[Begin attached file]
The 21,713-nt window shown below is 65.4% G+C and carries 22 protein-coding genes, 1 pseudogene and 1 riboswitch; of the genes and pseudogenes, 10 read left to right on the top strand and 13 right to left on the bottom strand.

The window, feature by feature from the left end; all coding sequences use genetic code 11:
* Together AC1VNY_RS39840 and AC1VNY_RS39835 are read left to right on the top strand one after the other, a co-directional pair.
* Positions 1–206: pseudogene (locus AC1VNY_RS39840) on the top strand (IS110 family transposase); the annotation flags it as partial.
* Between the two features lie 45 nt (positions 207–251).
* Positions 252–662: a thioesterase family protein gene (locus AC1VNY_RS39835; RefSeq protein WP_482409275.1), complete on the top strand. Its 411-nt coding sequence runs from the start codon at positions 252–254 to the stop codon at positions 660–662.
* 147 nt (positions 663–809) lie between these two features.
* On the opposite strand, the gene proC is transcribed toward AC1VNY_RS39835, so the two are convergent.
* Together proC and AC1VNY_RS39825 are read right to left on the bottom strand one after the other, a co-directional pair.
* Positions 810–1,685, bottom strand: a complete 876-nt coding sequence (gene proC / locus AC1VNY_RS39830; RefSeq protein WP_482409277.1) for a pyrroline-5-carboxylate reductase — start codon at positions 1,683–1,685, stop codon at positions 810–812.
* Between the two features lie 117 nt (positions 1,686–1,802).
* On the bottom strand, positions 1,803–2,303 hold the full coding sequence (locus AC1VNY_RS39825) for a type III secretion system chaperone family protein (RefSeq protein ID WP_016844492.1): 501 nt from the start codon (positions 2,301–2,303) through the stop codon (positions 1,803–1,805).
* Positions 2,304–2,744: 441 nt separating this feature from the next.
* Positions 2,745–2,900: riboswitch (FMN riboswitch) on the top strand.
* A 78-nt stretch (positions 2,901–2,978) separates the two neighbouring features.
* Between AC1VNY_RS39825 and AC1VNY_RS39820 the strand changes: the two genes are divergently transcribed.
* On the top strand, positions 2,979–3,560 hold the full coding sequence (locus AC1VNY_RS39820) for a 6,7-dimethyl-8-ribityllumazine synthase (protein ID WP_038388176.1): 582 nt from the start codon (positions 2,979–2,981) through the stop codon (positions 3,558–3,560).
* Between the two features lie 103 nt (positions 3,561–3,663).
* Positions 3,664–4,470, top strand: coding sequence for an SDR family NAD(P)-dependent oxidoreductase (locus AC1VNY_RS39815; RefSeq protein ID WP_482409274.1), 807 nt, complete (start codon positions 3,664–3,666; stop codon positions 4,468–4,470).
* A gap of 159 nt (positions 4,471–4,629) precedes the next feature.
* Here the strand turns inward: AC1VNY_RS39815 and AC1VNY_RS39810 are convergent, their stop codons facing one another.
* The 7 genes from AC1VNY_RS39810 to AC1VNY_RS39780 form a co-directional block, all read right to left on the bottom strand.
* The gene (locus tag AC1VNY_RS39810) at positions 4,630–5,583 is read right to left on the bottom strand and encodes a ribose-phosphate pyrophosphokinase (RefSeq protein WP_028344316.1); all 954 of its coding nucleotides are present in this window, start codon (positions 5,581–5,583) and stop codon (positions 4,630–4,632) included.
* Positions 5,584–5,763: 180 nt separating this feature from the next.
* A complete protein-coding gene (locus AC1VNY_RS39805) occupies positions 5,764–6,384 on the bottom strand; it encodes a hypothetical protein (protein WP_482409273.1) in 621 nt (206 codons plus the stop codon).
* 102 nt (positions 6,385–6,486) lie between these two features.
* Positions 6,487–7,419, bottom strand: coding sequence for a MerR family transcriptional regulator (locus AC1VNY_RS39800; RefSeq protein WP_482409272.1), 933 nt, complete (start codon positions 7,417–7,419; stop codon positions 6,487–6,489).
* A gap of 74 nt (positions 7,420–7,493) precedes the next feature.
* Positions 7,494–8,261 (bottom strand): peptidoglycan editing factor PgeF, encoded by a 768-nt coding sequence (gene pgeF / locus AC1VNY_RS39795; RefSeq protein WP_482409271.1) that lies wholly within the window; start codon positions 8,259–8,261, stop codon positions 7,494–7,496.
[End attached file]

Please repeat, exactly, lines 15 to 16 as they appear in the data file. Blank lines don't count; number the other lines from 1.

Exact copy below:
* A 78-nt stretch (positions 2,901–2,978) separates the two neighbouring features.
* Between AC1VNY_RS39825 and AC1VNY_RS39820 the strand changes: the two genes are divergently transcribed.